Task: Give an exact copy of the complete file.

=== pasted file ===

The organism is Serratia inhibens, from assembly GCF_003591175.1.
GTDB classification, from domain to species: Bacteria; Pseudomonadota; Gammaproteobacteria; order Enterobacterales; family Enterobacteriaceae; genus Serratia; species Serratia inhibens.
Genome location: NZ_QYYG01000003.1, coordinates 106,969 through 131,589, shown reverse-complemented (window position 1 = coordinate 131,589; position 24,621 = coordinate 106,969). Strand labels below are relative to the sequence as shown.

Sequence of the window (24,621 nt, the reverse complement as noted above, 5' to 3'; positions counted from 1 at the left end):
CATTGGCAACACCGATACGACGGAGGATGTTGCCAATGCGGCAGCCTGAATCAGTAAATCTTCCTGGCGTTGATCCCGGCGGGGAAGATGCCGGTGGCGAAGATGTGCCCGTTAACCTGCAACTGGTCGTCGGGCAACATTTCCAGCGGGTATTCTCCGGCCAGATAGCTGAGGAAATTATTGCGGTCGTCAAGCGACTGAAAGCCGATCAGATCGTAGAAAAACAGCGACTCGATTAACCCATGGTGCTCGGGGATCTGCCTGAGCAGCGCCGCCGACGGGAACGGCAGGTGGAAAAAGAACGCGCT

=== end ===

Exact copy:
The organism is Serratia inhibens, from assembly GCF_003591175.1.
GTDB classification, from domain to species: Bacteria; Pseudomonadota; Gammaproteobacteria; order Enterobacterales; family Enterobacteriaceae; genus Serratia; species Serratia inhibens.
Genome location: NZ_QYYG01000003.1, coordinates 106,969 through 131,589, shown reverse-complemented (window position 1 = coordinate 131,589; position 24,621 = coordinate 106,969). Strand labels below are relative to the sequence as shown.

Sequence of the window (24,621 nt, the reverse complement as noted above, 5' to 3'; positions counted from 1 at the left end):
CATTGGCAACACCGATACGACGGAGGATGTTGCCAATGCGGCAGCCTGAATCAGTAAATCTTCCTGGCGTTGATCCCGGCGGGGAAGATGCCGGTGGCGAAGATGTGCCCGTTAACCTGCAACTGGTCGTCGGGCAACATTTCCAGCGGGTATTCTCCGGCCAGATAGCTGAGGAAATTATTGCGGTCGTCAAGCGACTGAAAGCCGATCAGATCGTAGAAAAACAGCGACTCGATTAACCCATGGTGCTCGGGGATCTGCCTGAGCAGCGCCGCCGACGGGAACGGCAGGTGGAAAAAGAACGCGCT